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Axiom of Choice

  1. Jul 21, 2008 #1
    Can someone give me a list of problems which at first sight require the axiom of choice, but do not?
     
  2. jcsd
  3. Jul 23, 2008 #2
    Here are two problems.
    One will fit on your list, the other won't.

    Preliminaries:
    R denotes set of real numbers
    N denotes set of natural numbers

    1) f:R->N arbitrary surjection.
    Show there exists an injection g:N->R s.t. f(g(b)) = b for every b in N.

    2) f:R->R arbitrary surjection, continuous and non-decreasing.
    Show there exists an injection g:R->R s.t. f(g(b)) = b for every b in R.
     
  4. Jul 23, 2008 #3
    Well for 2, since continuous functions map compact sets to compact sets, and the intervals where f is constant are compact, g(x) can be defined as the minimal element of f inverse of x.

    1 is not possible without AC.
     
  5. Jul 23, 2008 #4
    Here's one where 'experience' may tell you to use the axiom of choice.


    Suppose that S and T are infinite sets. Let f:S-->T be a surjection, and let g:T-->S be another surjection. Write down a bijection between S and T.

    That requires the axiom of choice. Now change the word surjection to injection. Does the proof require AC, now?
     
  6. Jul 23, 2008 #5

    gel

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    I think this is quite interesting, from wikipedia, about a result of Banach & Tarski which they believed required the axiom of choice.

     
  7. Jul 23, 2008 #6
    Nope, since you can define h:T->S by [itex]h(t)=f^{-1}(t)[/itex] if [itex]t\in f(S)[/itex] and [/itex]h(t)=g(t)[/itex] otherwise.
     
  8. Jul 24, 2008 #7
    1) f is invertible is it?
    2) How do you know that h is an injection? In fact your h *cannot* be an injection, unless f is already a bijection (but you assumed that by writing down it's inverse). If we assume that you're taking a one sided inverse, then the map from h from f(S) to S is surjective, thus if there is any element in t in T\f(S), then necessarily g(t)=h(t') for some t' in f(S).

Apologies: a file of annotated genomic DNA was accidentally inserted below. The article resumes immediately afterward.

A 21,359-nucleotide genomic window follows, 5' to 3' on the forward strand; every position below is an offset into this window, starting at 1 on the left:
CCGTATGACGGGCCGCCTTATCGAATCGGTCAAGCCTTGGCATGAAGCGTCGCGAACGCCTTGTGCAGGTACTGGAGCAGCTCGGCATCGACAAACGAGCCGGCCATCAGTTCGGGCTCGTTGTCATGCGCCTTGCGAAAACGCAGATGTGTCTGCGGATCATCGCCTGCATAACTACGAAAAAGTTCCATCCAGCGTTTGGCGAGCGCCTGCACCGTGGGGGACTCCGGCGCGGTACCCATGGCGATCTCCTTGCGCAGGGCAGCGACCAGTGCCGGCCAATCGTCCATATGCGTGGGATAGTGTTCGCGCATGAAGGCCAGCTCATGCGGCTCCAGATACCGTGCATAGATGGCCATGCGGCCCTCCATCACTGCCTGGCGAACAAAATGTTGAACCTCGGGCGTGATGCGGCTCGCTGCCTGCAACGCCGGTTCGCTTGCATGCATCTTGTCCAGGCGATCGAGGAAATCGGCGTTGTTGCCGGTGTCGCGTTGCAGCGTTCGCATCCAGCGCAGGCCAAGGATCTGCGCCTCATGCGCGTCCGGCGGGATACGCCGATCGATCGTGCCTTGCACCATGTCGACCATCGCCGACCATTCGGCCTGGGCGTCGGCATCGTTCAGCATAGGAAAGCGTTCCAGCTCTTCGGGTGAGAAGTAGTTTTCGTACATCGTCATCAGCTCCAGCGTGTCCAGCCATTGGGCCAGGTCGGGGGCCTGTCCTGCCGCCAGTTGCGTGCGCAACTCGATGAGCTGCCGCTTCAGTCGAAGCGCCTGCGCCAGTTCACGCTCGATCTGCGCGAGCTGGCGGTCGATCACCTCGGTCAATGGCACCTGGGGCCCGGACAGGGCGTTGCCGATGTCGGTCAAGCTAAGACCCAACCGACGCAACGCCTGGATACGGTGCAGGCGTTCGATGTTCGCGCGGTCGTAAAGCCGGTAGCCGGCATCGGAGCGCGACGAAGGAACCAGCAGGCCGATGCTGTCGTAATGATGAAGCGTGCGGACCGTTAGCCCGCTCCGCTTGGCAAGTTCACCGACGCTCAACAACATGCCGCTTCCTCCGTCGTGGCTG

You certainly don't need the axiom of choice, though not for the reasons you wrote. I thought you might like an example of two superficially similar statements one using and one not using the axiom of choice.

    I seem to recall Conway having a similar thing for 'dividing a set into 3'.
     
  9. Jul 24, 2008 #8
    If by "the minimal element of f inverse of x" you mean "the min of the pre-image of the unit set {x} under f", then OK.
    Of course, I don't what else you could have possibly meant.

    "1 is not possible without AC." Fine. Can't say I'd disagree with you. With a slight generalization it can be shown to be
    equivalent to AC.
     
    Last edited: Jul 24, 2008
  10. Jul 24, 2008 #9
    If I understand you correctly, we now have injections, and you ask for a bijection?

    Schroder-Bernstein.
    The classical proof of this theorem is a constructive-existence proof (no AC).
    But contrary to what was suggested in another post, the construction of the bijection is non-trivial (my opinion).

    Here's one you might think about:

    f:A->B arbitrary injection (A,B arbitrary sets).
    Show there exists a surjection g:B->A s.t. g(f(a)) = a for every a in A.

    Can we get by without AC?
     
  11. Jul 24, 2008 #10

    morphism

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    There exists a subset of [itex]\mathbb{R}[/itex] which is not Lebesgue measurable.
     
  12. Jul 24, 2008 #11
    Yes.

    Yes, and the result for surjections does (I believe) need the axiom of choice. This is why I included it.
     
  13. Jul 24, 2008 #12
    I always thought that did require the axiom of choice, something to do with viewing R as a vector space over Q? What's the non AC method?
     
  14. Jul 24, 2008 #13
    Ah yes, now I remember. Back when I took set theory I wrote that "if there are injections from S to T and from T to S, then S and T are in bijection" is "obvious" in an exercise. I lost many, many points.
     
  15. Jul 24, 2008 #14

    gel

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    Actually, that does require the Axiom of Choice (or something similar). Maybe he meant that there exists a subset of R which is not Borel measurable. That doesn't require AC.
     
  16. Jul 24, 2008 #15
  17. Jul 24, 2008 #16

    morphism

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    No, I meant Lebesgue measurable. Apparently all you need to construct such a set is the Hahn-Banach theorem (which is strictly weaker than choice); see this paper by Foreman and Wehrung.
     
  18. Jul 25, 2008 #17

    gel

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    ok, well that shows that it isn't equivalent to AC, but I assumed that the OP wanted things that can be proved using standard ZF axioms. Otherwise you could just say the Hahn-Banach theorem doesn't require AC as another example.

    In the wikipedia link I posted above, it mentions that the "ultrafilter lemma" is enough to prove the Banach-Tarski paradoxical decomposition, which would also give non Lebesgue measurable sets (which I why I added the disclaimer ...or something similar... to my prev post).
     
  19. Jul 25, 2008 #18

    gel

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